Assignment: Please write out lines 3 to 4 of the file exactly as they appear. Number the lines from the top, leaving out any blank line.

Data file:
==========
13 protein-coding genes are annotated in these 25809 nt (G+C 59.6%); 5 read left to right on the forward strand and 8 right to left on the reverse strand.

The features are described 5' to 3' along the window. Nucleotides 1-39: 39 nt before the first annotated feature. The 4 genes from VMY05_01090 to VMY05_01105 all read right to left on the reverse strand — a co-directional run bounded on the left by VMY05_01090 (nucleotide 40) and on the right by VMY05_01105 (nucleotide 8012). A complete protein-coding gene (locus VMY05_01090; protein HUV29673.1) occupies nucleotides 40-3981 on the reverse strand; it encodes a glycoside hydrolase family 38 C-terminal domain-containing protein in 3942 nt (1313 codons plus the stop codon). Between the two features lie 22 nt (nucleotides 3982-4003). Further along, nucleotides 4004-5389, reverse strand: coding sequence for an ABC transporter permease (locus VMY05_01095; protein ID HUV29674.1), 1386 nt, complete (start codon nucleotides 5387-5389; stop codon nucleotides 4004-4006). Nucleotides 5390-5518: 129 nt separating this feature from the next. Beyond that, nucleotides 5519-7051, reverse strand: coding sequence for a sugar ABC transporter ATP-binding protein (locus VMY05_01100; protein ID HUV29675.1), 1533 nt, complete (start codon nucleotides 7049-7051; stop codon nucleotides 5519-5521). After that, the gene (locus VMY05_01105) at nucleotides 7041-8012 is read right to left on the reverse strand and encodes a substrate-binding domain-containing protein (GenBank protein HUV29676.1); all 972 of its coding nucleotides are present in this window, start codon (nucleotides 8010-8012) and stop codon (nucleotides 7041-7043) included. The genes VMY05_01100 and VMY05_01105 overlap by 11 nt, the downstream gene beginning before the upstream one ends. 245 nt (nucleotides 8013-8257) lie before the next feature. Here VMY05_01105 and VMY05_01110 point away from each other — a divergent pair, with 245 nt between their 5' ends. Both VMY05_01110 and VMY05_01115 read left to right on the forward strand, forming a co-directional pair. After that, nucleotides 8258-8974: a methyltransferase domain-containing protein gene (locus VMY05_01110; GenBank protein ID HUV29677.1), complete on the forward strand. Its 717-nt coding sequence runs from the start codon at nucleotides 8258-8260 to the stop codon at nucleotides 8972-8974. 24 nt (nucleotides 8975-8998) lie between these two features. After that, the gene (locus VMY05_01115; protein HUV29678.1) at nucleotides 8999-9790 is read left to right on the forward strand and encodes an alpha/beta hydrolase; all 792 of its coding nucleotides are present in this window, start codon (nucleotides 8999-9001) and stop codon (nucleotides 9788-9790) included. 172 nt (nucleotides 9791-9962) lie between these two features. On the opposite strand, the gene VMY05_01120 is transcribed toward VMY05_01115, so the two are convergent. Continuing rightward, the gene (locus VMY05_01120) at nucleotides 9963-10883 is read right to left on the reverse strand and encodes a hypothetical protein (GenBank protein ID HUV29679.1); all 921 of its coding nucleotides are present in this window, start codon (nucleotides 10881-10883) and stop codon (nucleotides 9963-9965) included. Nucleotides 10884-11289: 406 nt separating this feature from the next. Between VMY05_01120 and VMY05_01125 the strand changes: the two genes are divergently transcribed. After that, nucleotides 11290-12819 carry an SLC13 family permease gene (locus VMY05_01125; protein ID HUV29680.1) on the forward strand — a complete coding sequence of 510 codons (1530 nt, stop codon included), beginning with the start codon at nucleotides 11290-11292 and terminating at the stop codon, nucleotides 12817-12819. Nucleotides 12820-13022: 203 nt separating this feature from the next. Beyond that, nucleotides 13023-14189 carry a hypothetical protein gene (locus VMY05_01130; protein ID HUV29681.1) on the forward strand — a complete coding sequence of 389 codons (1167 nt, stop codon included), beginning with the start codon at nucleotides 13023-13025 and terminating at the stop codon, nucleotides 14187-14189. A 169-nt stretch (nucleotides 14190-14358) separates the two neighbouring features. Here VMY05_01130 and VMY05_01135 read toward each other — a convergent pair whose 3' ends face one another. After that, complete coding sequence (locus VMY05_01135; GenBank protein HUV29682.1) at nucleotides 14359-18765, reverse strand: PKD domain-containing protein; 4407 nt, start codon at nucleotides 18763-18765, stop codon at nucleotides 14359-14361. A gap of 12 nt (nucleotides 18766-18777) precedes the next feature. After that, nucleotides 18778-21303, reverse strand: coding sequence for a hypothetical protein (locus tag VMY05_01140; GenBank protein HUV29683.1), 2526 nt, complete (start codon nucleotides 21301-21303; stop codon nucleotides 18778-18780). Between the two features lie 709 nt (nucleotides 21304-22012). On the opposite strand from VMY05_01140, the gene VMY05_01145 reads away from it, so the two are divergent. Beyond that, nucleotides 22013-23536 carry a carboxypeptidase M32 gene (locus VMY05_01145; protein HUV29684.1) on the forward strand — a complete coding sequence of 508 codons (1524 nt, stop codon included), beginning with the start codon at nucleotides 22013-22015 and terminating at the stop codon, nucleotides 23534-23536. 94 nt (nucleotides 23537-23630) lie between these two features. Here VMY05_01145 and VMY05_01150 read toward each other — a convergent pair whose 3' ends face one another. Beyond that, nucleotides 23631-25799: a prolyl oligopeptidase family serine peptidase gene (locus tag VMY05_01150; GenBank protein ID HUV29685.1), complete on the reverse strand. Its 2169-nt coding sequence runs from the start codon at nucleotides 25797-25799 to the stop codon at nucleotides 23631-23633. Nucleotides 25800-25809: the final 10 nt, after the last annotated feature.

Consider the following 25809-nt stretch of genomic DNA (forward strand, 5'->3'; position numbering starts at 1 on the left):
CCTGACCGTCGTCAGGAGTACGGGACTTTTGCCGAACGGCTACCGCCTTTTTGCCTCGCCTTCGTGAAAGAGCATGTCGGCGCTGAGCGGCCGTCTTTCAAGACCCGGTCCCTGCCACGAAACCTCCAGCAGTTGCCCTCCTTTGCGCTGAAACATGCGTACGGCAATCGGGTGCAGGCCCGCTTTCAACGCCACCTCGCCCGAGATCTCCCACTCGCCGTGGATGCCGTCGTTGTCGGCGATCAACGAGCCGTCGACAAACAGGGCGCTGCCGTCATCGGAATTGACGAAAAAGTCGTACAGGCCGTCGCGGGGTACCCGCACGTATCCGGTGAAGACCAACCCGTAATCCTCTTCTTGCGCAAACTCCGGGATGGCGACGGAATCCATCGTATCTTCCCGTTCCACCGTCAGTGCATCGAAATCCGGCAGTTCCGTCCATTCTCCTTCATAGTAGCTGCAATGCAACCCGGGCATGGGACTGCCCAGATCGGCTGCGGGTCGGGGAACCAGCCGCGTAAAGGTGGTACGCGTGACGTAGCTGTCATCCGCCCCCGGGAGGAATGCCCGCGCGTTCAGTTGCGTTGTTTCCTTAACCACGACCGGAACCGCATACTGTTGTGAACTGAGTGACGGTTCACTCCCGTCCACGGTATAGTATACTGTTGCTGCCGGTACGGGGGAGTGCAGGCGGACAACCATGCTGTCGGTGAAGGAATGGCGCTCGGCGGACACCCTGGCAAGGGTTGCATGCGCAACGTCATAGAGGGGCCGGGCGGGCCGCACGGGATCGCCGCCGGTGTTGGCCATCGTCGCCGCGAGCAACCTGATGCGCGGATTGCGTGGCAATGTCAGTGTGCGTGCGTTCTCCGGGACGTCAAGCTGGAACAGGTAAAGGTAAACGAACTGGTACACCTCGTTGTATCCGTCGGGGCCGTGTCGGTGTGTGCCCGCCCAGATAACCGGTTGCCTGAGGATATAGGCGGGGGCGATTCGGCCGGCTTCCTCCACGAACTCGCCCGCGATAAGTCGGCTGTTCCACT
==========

Consider the following 25809-nt stretch of genomic DNA (forward strand, 5'->3'; position numbering starts at 1 on the left):
CCTGACCGTCGTCAGGAGTACGGGACTTTTGCCGAACGGCTACCGCCTTTTTGCCTCGCCTTCGTGAAAGAGCATGTCGGCGCTGAGCGGCCGTCTTTCAAGACCCGGTCCCTGCCACGAAACCTCCAGCAGTTGCCCTCCTTTGCGCTGAAACATGCGTACGGCAATCGGGTGCAGGCCCGCTTTCAACGCCACCTCGCCCGAGATCTCCCACTCGCCGTGGATGCCGTCGTTGTCGGCGATCAACGAGCCGTCGACAAACAGGGCGCTGCCGTCATCGGAATTGACGAAAAAGTCGTACAGGCCGTCGCGGGGTACCCGCACGTATCCGGTGAAGACCAACCCGTAATCCTCTTCTTGCGCAAACTCCGGGATGGCGACGGAATCCATCGTATCTTCCCGTTCCACCGTCAGTGCATCGAAATCCGGCAGTTCCGTCCATTCTCCTTCATAGTAGCTGCAATGCAACCCGGGCATGGGACTGCCCAGATCGGCTGCGGGTCGGGGAACCAGCCGCGTAAAGGTGGTACGCGTGACGTAGCTGTCATCCGCCCCCGGGAGGAATGCCCGCGCGTTCAGTTGCGTTGTTTCCTTAACCACGACCGGAACCGCATACTGTTGTGAACTGAGTGACGGTTCACTCCCGTCCACGGTATAGTATACTGTTGCTGCCGGTACGGGGGAGTGCAGGCGGACAACCATGCTGTCGGTGAAGGAATGGCGCTCGGCGGACACCCTGGCAAGGGTTGCATGCGCAACGTCATAGAGGGGCCGGGCGGGCCGCACGGGATCGCCGCCGGTGTTGGCCATCGTCGCCGCGAGCAACCTGATGCGCGGATTGCGTGGCAATGTCAGTGTGCGTGCGTTCTCCGGGACGTCAAGCTGGAACAGGTAAAGGTAAACGAACTGGTACACCTCGTTGTATCCGTCGGGGCCGTGTCGGTGTGTGCCCGCCCAGATAACCGGTTGCCTGAGGATATAGGCGGGGGCGATTCGGCCGGCTTCCTCCACGAACTCGCCCGCGATAAGTCGGCTGTTCCACT